Nineteen years since the 2003 invasion and occupation of Iraq, and thirty-two years since the beginning of the 1990–91 Gulf War, legislation has been introduced in US Congress that would remove the “burden of proof” to “establish a direct connection” between certain health conditions and exposure to toxins in numerous overseas conflicts for US military veterans seeking benefits from the US Department of Veterans Affairs (VA). Veterans who were deployed to Iraq as part of either the “Global War on Terror” or Gulf War would become eligible for VA benefits for listed diseases. An obvious—though neglected—question lingers: If the dangers of wartime toxic exposure for US veterans who were deployed to Iraq are finally being acknowledged, what about Iraqi civilians, for whom toxic exposure was not part of temporary deployment overseas, but rather an ongoing and tormenting daily reality?
Toxic contaminants that were introduced to Iraq by the US military include burn pits and depleted uranium (DU) weapons. The severity of toxic living in Iraq renders an existing framework of toxic exposure insufficient. Exposure suggests forced contact with toxic substances. In Iraq, people are not merely exposed but are rather drenched or saturated for years in inescapable conditions of confinement in which their health is constantly under siege. Using a concept I identify as “toxic saturation,” in this paper I demonstrate the urgent need for the US government to address ongoing environmental injustice in Iraq. Now that reform is underway for the compensation of US veterans, what about cleanup and reparations for Iraqi civilians? What about justice for Iraqis, who have been subjected to ceaseless toxic saturation with no escape?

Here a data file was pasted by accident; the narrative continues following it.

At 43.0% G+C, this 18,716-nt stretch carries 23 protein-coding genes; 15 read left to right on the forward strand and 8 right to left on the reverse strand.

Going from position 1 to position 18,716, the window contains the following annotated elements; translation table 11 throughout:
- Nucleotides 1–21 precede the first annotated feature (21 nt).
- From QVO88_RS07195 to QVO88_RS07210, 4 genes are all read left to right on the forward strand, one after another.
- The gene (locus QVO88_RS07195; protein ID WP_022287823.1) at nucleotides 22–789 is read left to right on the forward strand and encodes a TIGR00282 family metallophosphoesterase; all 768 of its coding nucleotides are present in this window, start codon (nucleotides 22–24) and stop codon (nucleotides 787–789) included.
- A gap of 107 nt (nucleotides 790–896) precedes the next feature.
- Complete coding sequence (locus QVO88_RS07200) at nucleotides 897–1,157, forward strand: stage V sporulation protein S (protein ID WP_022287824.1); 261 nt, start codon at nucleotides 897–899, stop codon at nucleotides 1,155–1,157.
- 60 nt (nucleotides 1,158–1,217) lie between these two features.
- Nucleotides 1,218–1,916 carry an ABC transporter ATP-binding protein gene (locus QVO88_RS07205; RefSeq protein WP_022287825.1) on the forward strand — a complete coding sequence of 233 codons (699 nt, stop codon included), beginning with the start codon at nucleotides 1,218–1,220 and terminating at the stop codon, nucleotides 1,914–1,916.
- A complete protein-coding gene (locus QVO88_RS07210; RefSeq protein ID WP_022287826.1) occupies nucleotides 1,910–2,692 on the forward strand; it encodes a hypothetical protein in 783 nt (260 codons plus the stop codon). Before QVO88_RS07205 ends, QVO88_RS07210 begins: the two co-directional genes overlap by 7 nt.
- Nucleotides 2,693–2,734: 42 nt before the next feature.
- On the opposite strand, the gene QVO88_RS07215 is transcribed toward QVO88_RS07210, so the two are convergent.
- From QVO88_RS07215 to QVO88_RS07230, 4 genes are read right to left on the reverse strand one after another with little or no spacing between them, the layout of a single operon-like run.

My research draws from interviews with experts including Sinan Antoon, Iraqi novelist and scholar; Mozhgan Savabieasfahani, environmental toxicologist and co-author of a groundbreaking study about birth defects in Iraqi children; and others. Works by authors including Omar Dewachi, Kali Rubaii, Hannah Arendt, Antony Anghie, Aimé Césaire, Rachel Carson, and Helen Caldicott are analyzed. I also address recent developments in international law, including the Nuclear Weapons Treaty, entered into force in 2021, in the context of the argument that the Gulf War was “the second nuclear war” in history after the bombings of Hiroshima and Nagasaki (Caldicott 1999). I look at toxic saturation’s historical impacts on civilians in Vietnam and Japan, analyzing the pattern of the US government’s lack of adequate reparations for victims of war toxicity.